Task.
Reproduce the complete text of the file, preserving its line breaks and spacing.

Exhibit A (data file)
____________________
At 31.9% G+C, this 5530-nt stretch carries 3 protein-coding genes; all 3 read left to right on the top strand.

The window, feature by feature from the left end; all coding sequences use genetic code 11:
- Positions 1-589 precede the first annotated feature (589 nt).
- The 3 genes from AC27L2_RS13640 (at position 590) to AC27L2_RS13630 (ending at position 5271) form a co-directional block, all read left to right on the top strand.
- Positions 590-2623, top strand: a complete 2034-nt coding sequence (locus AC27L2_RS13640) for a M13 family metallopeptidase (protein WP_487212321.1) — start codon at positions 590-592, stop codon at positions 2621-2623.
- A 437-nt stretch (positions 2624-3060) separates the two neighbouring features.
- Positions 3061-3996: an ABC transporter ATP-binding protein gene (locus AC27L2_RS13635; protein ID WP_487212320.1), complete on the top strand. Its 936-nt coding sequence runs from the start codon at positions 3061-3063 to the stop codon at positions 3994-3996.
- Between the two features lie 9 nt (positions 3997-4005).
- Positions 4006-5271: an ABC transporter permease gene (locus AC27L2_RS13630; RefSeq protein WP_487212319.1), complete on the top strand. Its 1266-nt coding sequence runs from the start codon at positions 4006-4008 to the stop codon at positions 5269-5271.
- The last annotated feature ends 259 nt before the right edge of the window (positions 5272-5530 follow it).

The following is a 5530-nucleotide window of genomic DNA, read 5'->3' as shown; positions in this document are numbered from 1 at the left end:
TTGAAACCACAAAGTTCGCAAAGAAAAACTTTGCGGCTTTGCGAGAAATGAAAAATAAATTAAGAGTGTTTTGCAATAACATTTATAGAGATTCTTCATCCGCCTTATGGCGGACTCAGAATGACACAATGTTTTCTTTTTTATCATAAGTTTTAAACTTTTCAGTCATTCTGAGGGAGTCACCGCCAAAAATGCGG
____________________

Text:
At 31.9% G+C, this 5530-nt stretch carries 3 protein-coding genes; all 3 read left to right on the top strand.

The window, feature by feature from the left end; all coding sequences use genetic code 11:
- Positions 1-589 precede the first annotated feature (589 nt).
- The 3 genes from AC27L2_RS13640 (at position 590) to AC27L2_RS13630 (ending at position 5271) form a co-directional block, all read left to right on the top strand.
- Positions 590-2623, top strand: a complete 2034-nt coding sequence (locus AC27L2_RS13640) for a M13 family metallopeptidase (protein WP_487212321.1) — start codon at positions 590-592, stop codon at positions 2621-2623.
- A 437-nt stretch (positions 2624-3060) separates the two neighbouring features.
- Positions 3061-3996: an ABC transporter ATP-binding protein gene (locus AC27L2_RS13635; protein ID WP_487212320.1), complete on the top strand. Its 936-nt coding sequence runs from the start codon at positions 3061-3063 to the stop codon at positions 3994-3996.
- Between the two features lie 9 nt (positions 3997-4005).
- Positions 4006-5271: an ABC transporter permease gene (locus AC27L2_RS13630; RefSeq protein WP_487212319.1), complete on the top strand. Its 1266-nt coding sequence runs from the start codon at positions 4006-4008 to the stop codon at positions 5269-5271.
- The last annotated feature ends 259 nt before the right edge of the window (positions 5272-5530 follow it).

The following is a 5530-nucleotide window of genomic DNA, read 5'->3' as shown; positions in this document are numbered from 1 at the left end:
TTGAAACCACAAAGTTCGCAAAGAAAAACTTTGCGGCTTTGCGAGAAATGAAAAATAAATTAAGAGTGTTTTGCAATAACATTTATAGAGATTCTTCATCCGCCTTATGGCGGACTCAGAATGACACAATGTTTTCTTTTTTATCATAAGTTTTAAACTTTTCAGTCATTCTGAGGGAGTCACCGCCAAAAATGCGG